I would strongly question any privatization of any county operation. The county should maintain its own operations and programs. Just look at how the county subcontracted the maintenance of roadways and how the low bidders worked for a while and then had to be replaced, over and over again. Meanwhile county employees were being laid off, or positions where deleted when an employee retired.

Thank you for allowing me to speak up as a taxpayer and a retired county employee of 25 years.

Ralph W. Dodge

Privatize the Marinas? Yes Way!
Did I miss something in my political science 101 class? Does government now exist to provide subsidies for rich, boat-owning fat cats? Miami-Dade County owns 1311 berths for boat owners, which are rented out at rates substantially lower than those found at private marinas. Why is the county providing what is essentially a tax-subsidy for those well-enough off to own boats? Why, for that matter does the county even own marinas?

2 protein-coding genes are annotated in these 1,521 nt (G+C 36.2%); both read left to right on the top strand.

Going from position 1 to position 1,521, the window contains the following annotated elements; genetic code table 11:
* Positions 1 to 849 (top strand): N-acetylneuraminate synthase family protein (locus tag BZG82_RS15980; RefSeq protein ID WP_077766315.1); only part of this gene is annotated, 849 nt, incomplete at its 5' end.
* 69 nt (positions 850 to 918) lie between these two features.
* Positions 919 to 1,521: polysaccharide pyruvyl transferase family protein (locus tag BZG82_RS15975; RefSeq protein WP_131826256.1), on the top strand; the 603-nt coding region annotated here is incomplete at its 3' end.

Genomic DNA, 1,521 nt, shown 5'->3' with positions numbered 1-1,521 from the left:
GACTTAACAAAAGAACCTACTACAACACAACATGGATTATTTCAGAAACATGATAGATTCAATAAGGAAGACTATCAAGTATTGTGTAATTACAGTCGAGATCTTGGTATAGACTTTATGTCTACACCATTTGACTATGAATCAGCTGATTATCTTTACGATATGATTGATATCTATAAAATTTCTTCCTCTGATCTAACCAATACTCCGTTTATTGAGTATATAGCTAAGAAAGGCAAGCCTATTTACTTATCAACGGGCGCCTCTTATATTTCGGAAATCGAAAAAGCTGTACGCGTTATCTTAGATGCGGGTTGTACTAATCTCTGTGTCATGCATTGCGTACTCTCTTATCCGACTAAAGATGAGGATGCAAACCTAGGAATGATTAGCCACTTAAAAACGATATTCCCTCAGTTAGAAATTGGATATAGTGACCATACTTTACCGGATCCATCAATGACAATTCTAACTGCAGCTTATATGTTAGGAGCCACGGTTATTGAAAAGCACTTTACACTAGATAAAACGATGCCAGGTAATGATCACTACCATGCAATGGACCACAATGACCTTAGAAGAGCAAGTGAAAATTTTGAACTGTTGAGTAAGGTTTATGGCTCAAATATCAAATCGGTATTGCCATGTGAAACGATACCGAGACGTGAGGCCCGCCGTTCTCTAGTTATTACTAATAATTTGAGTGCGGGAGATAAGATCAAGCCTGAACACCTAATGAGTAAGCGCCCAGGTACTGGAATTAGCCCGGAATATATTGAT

Government exists to provide services that benefit at least a significant part of the community, and to protect the rights of those who cannot protect themselves (to provide for the common defense, promote the general welfare, et cetera). Providing a park clearly benefits the community as a whole, as that park is open to the community as a whole. A marina, though, benefits exactly 1311 members of our community.

The fat cats may whine that other government programs only benefit a small portion of the community -- just look at those damn welfare mothers. Programs to aid the poor, however, are at least trying to help our community as a whole.